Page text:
Despite ACT looming over John Key?s shoulder on the far right, on the surface this is a compromising, inclusive centrist Government. Corporatist type summits to get all the interest groups working together to start navigating our way through the tumultuous straits of the global economy in crisis come to mind. The tino rangatirataunga flag flying over Parliament and on the Auckland Harbour Bridge.

    However, just below the surface, critics might say, lies a starkly different reality. The abolition of employee rights in their first three months of employment recently by what our trade unions are calling the Fire at Will Bill (the Employment Relations Amendment Act 2008) is hardly centrist or compromising. Fining parents of truant children up to $3000 will surely hit some of the poorest hardest and is not a politically moderate move.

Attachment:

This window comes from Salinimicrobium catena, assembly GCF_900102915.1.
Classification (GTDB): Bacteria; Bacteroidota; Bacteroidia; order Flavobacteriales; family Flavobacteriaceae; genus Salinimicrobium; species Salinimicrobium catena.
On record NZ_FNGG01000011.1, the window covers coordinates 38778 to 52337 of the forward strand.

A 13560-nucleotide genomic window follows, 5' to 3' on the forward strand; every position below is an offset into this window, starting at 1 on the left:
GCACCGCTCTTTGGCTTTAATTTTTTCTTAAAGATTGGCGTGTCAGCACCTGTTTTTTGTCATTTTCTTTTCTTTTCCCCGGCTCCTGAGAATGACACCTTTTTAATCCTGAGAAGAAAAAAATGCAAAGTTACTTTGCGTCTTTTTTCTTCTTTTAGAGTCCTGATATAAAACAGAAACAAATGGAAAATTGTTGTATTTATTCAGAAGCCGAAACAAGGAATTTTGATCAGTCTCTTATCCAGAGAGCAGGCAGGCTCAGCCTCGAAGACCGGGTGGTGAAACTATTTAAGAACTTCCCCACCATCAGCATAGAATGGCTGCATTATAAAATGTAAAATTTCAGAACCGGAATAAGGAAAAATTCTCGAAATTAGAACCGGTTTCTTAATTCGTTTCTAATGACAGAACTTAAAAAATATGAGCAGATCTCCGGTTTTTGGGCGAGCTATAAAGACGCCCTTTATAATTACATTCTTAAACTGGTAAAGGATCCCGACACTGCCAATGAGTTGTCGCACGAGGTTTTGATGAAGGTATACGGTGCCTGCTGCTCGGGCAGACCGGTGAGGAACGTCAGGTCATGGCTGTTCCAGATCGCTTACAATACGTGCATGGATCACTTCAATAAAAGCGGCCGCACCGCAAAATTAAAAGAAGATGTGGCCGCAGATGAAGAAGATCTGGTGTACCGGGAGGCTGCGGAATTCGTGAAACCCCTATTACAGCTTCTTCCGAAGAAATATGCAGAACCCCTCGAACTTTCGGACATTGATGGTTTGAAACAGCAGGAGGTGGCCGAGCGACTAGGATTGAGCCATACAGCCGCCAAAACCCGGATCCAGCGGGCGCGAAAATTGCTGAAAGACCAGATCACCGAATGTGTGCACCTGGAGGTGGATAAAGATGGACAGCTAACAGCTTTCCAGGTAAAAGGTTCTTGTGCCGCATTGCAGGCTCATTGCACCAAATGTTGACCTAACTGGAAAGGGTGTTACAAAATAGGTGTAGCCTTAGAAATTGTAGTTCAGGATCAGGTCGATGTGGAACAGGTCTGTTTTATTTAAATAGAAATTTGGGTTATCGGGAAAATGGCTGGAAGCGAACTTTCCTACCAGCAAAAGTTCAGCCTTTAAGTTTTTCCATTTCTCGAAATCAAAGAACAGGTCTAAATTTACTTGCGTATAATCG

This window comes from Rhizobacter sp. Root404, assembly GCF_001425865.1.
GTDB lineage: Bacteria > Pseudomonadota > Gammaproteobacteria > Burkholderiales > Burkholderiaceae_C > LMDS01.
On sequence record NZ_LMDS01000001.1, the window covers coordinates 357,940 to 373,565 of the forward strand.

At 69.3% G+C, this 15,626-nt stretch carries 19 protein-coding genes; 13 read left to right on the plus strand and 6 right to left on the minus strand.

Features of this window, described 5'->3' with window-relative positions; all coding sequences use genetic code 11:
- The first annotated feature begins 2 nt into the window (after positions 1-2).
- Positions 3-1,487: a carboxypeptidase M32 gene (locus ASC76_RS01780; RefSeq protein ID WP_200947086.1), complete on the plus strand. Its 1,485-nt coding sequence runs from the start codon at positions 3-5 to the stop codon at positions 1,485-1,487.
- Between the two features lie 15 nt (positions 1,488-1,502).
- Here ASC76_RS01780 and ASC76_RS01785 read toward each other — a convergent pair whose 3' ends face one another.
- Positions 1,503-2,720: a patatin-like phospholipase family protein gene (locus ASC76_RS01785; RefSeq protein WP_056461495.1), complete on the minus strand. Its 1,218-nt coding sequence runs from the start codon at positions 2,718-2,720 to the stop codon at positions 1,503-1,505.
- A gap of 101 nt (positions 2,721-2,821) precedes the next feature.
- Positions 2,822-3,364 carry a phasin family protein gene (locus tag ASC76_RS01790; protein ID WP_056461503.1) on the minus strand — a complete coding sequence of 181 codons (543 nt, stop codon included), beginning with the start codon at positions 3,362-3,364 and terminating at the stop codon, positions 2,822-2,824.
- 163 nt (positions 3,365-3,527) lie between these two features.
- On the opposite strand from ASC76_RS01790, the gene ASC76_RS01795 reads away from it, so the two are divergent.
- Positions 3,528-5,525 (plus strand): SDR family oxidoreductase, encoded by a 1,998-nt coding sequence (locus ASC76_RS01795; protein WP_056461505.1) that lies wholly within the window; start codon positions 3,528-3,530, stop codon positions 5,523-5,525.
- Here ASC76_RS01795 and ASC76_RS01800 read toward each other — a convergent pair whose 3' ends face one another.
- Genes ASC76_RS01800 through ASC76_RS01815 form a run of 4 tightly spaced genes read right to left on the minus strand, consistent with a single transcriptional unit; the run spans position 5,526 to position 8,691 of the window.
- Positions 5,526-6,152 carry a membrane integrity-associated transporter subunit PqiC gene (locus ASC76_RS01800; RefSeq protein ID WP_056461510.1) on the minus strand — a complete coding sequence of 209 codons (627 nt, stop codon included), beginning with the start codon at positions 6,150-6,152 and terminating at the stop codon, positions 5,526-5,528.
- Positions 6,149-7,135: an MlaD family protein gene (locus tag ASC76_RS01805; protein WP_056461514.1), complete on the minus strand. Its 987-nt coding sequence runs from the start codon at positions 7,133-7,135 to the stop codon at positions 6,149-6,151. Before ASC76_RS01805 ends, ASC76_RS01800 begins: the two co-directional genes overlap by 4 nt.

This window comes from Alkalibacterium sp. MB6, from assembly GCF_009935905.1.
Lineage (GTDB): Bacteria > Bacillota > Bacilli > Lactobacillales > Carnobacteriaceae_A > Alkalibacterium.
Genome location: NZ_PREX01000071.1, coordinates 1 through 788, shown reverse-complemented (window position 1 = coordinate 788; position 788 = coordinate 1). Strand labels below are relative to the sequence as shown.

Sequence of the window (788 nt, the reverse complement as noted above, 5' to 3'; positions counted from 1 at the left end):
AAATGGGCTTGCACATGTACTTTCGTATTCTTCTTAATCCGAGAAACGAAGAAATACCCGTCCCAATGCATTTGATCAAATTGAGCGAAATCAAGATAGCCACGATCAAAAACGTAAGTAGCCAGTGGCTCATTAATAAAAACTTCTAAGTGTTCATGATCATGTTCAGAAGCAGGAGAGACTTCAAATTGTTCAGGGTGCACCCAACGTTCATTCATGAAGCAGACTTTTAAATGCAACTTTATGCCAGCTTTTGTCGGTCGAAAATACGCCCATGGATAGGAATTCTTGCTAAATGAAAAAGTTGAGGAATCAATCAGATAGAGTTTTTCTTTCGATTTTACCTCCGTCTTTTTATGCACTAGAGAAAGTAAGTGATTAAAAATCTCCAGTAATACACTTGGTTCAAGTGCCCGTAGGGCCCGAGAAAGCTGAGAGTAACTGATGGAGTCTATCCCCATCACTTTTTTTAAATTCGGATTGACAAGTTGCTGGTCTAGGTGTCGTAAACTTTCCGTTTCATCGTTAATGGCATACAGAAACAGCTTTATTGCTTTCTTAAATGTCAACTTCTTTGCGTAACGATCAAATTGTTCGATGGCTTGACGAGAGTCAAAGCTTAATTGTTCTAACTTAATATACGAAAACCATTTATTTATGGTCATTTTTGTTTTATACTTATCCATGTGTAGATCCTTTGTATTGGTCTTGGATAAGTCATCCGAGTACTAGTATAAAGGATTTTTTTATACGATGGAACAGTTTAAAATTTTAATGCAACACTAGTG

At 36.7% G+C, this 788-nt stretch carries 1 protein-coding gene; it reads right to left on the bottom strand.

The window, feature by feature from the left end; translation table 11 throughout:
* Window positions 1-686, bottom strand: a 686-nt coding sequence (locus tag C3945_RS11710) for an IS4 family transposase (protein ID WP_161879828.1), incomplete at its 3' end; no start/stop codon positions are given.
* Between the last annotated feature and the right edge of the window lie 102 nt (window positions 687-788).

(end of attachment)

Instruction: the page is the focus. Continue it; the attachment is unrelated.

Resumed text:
How much of a Government of the people is this fresh-faced crew, really? The image work is clever. Listening to John Key on ZMFM recently sharing laughs with the boys about his broken arm or talking about how cool the ZMFM crew are and how his daughter has to be virtually prized away from listening to their show is a little reminiscent of Cool Britannia in the UK ten-plus years ago. Back then Tony Blair met Noel Gallagher from Oasis and Labour politics had a definite taint of the cool about it (or at it least it tried to).

    Yet despite Ms Bennett?s doing everything short of styling herself as the Minister of Jack Daniels, and a ?good sort? of Westie chick (again, her words) the Government?s attempts to portray itself as a group of easy-going, down to earth positive Kiwis may not work in the longer term because their image and their identity are out of synch.